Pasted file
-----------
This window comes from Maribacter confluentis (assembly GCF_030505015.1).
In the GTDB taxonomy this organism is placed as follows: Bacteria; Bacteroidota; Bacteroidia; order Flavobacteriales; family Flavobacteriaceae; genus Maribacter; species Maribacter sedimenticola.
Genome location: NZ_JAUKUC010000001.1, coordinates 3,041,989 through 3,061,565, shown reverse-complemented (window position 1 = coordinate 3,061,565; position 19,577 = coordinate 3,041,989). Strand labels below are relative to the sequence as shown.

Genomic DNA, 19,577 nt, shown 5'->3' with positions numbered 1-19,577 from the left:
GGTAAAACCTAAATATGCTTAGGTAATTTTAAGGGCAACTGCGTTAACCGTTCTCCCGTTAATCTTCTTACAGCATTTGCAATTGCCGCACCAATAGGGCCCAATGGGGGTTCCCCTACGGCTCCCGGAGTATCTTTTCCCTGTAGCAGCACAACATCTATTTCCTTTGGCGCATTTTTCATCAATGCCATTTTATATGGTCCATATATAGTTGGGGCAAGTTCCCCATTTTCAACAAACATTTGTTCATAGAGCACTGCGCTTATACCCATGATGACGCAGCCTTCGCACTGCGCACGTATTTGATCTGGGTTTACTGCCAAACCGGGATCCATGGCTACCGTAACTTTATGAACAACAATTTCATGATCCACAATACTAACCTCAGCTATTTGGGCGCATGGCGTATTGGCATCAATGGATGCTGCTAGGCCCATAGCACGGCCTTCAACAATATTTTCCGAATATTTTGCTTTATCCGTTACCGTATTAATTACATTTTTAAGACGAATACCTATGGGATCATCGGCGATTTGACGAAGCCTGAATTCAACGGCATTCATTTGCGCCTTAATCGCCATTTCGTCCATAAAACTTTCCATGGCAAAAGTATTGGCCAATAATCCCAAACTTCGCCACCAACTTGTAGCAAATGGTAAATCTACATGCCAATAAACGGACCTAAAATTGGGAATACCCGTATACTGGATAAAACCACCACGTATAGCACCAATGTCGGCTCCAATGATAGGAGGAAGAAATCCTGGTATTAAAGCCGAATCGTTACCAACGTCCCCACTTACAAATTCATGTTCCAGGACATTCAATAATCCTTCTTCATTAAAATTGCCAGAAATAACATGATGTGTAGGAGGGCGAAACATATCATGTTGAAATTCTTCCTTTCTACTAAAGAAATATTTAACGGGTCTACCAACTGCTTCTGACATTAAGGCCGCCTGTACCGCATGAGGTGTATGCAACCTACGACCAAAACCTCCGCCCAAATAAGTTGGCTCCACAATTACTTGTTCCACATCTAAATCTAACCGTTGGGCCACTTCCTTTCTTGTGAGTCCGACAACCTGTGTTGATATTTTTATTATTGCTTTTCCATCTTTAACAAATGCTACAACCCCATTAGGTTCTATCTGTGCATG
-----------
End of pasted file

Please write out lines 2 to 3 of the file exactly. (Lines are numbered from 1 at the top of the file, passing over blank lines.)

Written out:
In the GTDB taxonomy this organism is placed as follows: Bacteria; Bacteroidota; Bacteroidia; order Flavobacteriales; family Flavobacteriaceae; genus Maribacter; species Maribacter sedimenticola.
Genome location: NZ_JAUKUC010000001.1, coordinates 3,041,989 through 3,061,565, shown reverse-complemented (window position 1 = coordinate 3,061,565; position 19,577 = coordinate 3,041,989). Strand labels below are relative to the sequence as shown.